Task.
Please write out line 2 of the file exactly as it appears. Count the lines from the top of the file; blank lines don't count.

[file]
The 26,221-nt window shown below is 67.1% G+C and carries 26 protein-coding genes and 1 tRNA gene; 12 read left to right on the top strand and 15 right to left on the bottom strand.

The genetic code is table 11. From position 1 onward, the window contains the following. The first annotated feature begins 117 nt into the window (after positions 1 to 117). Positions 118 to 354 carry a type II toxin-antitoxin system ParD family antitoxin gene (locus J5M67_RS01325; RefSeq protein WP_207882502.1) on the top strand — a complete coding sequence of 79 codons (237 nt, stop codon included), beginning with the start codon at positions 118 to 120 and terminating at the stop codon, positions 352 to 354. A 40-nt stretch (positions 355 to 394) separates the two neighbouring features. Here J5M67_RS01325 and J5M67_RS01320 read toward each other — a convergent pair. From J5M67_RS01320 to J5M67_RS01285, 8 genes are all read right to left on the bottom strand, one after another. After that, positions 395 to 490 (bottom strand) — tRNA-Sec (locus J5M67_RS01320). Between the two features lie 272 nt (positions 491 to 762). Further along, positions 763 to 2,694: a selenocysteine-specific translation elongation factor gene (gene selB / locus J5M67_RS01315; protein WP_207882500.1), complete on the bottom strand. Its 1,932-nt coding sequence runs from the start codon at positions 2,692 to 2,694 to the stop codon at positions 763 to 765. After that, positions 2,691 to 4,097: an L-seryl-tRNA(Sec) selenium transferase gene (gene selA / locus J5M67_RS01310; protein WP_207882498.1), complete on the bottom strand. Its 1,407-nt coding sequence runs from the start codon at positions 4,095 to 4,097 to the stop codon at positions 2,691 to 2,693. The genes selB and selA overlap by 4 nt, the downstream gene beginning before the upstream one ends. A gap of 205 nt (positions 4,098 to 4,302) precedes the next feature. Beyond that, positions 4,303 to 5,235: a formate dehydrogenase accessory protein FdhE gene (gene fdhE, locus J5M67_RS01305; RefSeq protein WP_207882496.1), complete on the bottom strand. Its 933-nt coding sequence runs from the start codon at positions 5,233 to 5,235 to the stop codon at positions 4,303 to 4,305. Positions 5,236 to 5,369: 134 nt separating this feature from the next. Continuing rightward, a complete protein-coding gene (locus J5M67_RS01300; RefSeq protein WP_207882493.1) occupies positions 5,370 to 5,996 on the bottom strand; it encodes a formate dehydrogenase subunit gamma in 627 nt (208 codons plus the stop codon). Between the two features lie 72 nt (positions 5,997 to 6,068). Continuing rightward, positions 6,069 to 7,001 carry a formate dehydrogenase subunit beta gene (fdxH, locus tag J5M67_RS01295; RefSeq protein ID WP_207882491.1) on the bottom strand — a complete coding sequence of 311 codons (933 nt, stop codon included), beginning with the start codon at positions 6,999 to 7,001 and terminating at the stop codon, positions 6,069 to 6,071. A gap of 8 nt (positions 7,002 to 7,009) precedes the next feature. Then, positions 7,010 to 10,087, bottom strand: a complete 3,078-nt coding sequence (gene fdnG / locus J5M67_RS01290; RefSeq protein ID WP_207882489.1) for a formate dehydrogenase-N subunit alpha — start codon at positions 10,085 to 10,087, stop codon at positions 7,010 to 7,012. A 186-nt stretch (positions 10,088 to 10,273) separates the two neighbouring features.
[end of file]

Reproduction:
The genetic code is table 11. From position 1 onward, the window contains the following. The first annotated feature begins 117 nt into the window (after positions 1 to 117). Positions 118 to 354 carry a type II toxin-antitoxin system ParD family antitoxin gene (locus J5M67_RS01325; RefSeq protein WP_207882502.1) on the top strand — a complete coding sequence of 79 codons (237 nt, stop codon included), beginning with the start codon at positions 118 to 120 and terminating at the stop codon, positions 352 to 354. A 40-nt stretch (positions 355 to 394) separates the two neighbouring features. Here J5M67_RS01325 and J5M67_RS01320 read toward each other — a convergent pair. From J5M67_RS01320 to J5M67_RS01285, 8 genes are all read right to left on the bottom strand, one after another. After that, positions 395 to 490 (bottom strand) — tRNA-Sec (locus J5M67_RS01320). Between the two features lie 272 nt (positions 491 to 762). Further along, positions 763 to 2,694: a selenocysteine-specific translation elongation factor gene (gene selB / locus J5M67_RS01315; protein WP_207882500.1), complete on the bottom strand. Its 1,932-nt coding sequence runs from the start codon at positions 2,692 to 2,694 to the stop codon at positions 763 to 765. After that, positions 2,691 to 4,097: an L-seryl-tRNA(Sec) selenium transferase gene (gene selA / locus J5M67_RS01310; protein WP_207882498.1), complete on the bottom strand. Its 1,407-nt coding sequence runs from the start codon at positions 4,095 to 4,097 to the stop codon at positions 2,691 to 2,693. The genes selB and selA overlap by 4 nt, the downstream gene beginning before the upstream one ends. A gap of 205 nt (positions 4,098 to 4,302) precedes the next feature. Beyond that, positions 4,303 to 5,235: a formate dehydrogenase accessory protein FdhE gene (gene fdhE, locus J5M67_RS01305; RefSeq protein WP_207882496.1), complete on the bottom strand. Its 933-nt coding sequence runs from the start codon at positions 5,233 to 5,235 to the stop codon at positions 4,303 to 4,305. Positions 5,236 to 5,369: 134 nt separating this feature from the next. Continuing rightward, a complete protein-coding gene (locus J5M67_RS01300; RefSeq protein WP_207882493.1) occupies positions 5,370 to 5,996 on the bottom strand; it encodes a formate dehydrogenase subunit gamma in 627 nt (208 codons plus the stop codon). Between the two features lie 72 nt (positions 5,997 to 6,068). Continuing rightward, positions 6,069 to 7,001 carry a formate dehydrogenase subunit beta gene (fdxH, locus tag J5M67_RS01295; RefSeq protein ID WP_207882491.1) on the bottom strand — a complete coding sequence of 311 codons (933 nt, stop codon included), beginning with the start codon at positions 6,999 to 7,001 and terminating at the stop codon, positions 6,069 to 6,071. A gap of 8 nt (positions 7,002 to 7,009) precedes the next feature. Then, positions 7,010 to 10,087, bottom strand: a complete 3,078-nt coding sequence (gene fdnG / locus J5M67_RS01290; RefSeq protein ID WP_207882489.1) for a formate dehydrogenase-N subunit alpha — start codon at positions 10,085 to 10,087, stop codon at positions 7,010 to 7,012. A 186-nt stretch (positions 10,088 to 10,273) separates the two neighbouring features.